The EU is working toward creating a general standard for protective suits in the high-pressure water jet industry. On December 12, 2002, experts representing manufacturers and test houses from France
, and Belgium
, as well an observer from the United States
met in Brussels, Belgium. The host of the meeting was the Notified Body Centexbel, coordinated by Fred Foubert
. The group worked towards developing a standard method of testing that could be used throughout Europe
to evaluate Personal Protection Equipment (PPE) used by operators in the water jet industry. There is currently no uniform standard of protection levels for the water jet industry. Three tiers of protection were discussed using energy criteria
An alternative to traditional sandblasting, water jetting is used for removal of surface coatings, cleaning and cutting in the marine, chemical, and offshore industries. Operators use handheld guns or lances at pressures as high as 2800 bar. By using water, contaminants can be filtered out, reducing the cost of hazardous waste disposal, as opposed to contaminated sand
, which can be expensive and ecologically unsound. Although water jetting is highly efficient for demolition and resurfacing, such high flow rates pose a substantial risk to operators. Water jetting accident rates and severity are exceedingly high for commercial operations. In addition to fatalities, injuries sustained can result in amputation or severe infection due to the amount of contaminated water being carried into soft tissue. Despite the high risk of injury, operators do not universally wear PPE. Last May, the Health and Safety Executive (HSE) of the United Kingdom announced the mandatory requirement of PPE in all Ultra High Pressure water jetting applications. Other countries are reviewing their standards in light of the English approach to water jetting safety.
There are currently two manufacturers of PPE with CE marking: US-based TurtleSkin WaterArmor and Swedish-based TST. At present, there is no uniform test standard to use in certification of water jetting gear. The meeting this past December at Centexbel was a step in that direction. The group of international representatives worked towards creating a standardized testing protocol that realistically simulates the various types of water jetting conditions that operators face.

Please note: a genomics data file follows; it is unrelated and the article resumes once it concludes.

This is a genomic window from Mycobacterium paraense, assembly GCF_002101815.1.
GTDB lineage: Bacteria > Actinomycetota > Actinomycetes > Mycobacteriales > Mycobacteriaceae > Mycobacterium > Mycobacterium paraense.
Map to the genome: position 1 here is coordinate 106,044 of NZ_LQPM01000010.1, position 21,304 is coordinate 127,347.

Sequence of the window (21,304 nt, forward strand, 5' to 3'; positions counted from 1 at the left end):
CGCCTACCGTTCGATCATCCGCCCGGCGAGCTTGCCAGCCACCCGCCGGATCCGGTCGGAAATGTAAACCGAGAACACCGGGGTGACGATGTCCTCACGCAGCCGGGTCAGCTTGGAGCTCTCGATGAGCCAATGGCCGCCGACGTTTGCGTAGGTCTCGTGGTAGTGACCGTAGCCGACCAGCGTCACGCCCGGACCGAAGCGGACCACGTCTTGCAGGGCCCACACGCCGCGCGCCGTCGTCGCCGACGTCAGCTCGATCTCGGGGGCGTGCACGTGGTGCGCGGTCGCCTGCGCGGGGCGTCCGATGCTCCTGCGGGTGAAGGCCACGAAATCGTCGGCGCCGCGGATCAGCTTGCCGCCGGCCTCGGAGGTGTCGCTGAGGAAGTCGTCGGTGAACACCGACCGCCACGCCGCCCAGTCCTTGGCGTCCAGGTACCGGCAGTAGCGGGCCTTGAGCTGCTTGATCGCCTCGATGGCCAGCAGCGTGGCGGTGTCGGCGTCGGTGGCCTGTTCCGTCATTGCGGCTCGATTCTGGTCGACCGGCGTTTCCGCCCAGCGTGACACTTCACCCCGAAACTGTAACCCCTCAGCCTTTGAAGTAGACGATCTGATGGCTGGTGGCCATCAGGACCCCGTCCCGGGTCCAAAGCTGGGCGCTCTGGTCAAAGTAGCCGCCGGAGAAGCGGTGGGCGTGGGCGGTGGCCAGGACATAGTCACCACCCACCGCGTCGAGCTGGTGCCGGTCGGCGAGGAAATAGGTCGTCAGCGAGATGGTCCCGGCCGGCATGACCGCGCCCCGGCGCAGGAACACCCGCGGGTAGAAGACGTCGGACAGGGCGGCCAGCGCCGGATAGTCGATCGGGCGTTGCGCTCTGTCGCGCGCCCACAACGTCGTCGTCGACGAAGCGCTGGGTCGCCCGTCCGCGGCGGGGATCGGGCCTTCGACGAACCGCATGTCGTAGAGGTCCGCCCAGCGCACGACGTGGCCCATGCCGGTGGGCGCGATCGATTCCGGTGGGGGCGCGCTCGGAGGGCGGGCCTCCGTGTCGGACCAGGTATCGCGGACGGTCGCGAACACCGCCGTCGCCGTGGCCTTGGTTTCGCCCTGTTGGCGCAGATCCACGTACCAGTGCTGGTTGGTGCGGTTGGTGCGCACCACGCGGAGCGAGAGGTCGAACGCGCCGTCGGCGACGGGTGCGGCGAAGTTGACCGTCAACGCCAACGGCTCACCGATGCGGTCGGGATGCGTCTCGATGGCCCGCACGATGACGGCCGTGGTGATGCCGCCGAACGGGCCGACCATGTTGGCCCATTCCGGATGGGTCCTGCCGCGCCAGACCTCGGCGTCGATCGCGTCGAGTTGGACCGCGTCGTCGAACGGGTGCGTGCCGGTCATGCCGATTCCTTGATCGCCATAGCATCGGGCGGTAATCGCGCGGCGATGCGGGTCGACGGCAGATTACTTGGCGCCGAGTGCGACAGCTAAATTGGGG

In order to achieve an accurate, reproducible test method, the task group evaluated a complete set of testing variables including nozzle type, swipe speed, water pressure, flow, and back thrust or recoil. The group also discussed the size of the sample, the method in which the sample will be held down, the type of human tissue simulant to be used as backing, and the standoff distance between nozzle and sample. The backing must be solid enough not to fluctuate under the pressure of the jet stream, but soft enough to simulate human flesh. In addition to a membrane to witness backside trauma, two types of foam backing were considered: one to simulate the soft tissue of a torso and one to test the harder tissue of a shin or thigh. Nozzle types were discussed at length, determining a highly efficient nozzle is extremely important to the integrity of the test. The standoff between the jet nozzle and sample will be set at a specific distance and the water jet stream will scan across the sample at a fixed rate with a pressure and flow strong enough to reproduce the high recoil or thrust that operators encounter. The task group's work in setting a uniform test method will help water jets operators better understand the level of protection provided by their PPE and establish an universal standard of personal safety.